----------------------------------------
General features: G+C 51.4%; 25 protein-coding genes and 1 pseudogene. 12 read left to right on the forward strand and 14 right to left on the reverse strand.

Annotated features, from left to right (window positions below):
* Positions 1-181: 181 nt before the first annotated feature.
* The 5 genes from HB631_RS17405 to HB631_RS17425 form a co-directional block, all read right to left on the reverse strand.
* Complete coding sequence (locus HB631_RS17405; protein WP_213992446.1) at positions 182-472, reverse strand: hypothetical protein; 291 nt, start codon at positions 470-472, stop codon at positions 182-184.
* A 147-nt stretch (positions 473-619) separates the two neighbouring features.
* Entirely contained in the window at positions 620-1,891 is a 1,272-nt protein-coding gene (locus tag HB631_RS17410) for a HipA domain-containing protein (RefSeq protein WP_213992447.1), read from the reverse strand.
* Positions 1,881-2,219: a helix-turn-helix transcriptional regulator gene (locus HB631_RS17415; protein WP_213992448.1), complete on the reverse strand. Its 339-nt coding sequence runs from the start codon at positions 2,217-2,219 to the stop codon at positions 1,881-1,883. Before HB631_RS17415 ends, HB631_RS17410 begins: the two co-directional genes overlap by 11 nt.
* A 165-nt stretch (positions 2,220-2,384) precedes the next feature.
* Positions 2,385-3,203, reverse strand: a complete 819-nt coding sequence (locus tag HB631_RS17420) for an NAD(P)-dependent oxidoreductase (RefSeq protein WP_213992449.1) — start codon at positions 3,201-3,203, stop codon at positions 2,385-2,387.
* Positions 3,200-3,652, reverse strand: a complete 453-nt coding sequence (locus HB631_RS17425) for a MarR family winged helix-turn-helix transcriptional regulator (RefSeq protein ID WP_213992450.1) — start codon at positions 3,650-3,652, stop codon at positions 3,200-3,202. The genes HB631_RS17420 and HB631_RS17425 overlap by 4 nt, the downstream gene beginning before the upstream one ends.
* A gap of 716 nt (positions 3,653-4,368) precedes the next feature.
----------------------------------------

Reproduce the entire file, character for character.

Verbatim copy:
General features: G+C 51.4%; 25 protein-coding genes and 1 pseudogene. 12 read left to right on the forward strand and 14 right to left on the reverse strand.

Annotated features, from left to right (window positions below):
* Positions 1-181: 181 nt before the first annotated feature.
* The 5 genes from HB631_RS17405 to HB631_RS17425 form a co-directional block, all read right to left on the reverse strand.
* Complete coding sequence (locus HB631_RS17405; protein WP_213992446.1) at positions 182-472, reverse strand: hypothetical protein; 291 nt, start codon at positions 470-472, stop codon at positions 182-184.
* A 147-nt stretch (positions 473-619) separates the two neighbouring features.
* Entirely contained in the window at positions 620-1,891 is a 1,272-nt protein-coding gene (locus tag HB631_RS17410) for a HipA domain-containing protein (RefSeq protein WP_213992447.1), read from the reverse strand.
* Positions 1,881-2,219: a helix-turn-helix transcriptional regulator gene (locus HB631_RS17415; protein WP_213992448.1), complete on the reverse strand. Its 339-nt coding sequence runs from the start codon at positions 2,217-2,219 to the stop codon at positions 1,881-1,883. Before HB631_RS17415 ends, HB631_RS17410 begins: the two co-directional genes overlap by 11 nt.
* A 165-nt stretch (positions 2,220-2,384) precedes the next feature.
* Positions 2,385-3,203, reverse strand: a complete 819-nt coding sequence (locus tag HB631_RS17420) for an NAD(P)-dependent oxidoreductase (RefSeq protein WP_213992449.1) — start codon at positions 3,201-3,203, stop codon at positions 2,385-2,387.
* Positions 3,200-3,652, reverse strand: a complete 453-nt coding sequence (locus HB631_RS17425) for a MarR family winged helix-turn-helix transcriptional regulator (RefSeq protein ID WP_213992450.1) — start codon at positions 3,650-3,652, stop codon at positions 3,200-3,202. The genes HB631_RS17420 and HB631_RS17425 overlap by 4 nt, the downstream gene beginning before the upstream one ends.
* A gap of 716 nt (positions 3,653-4,368) precedes the next feature.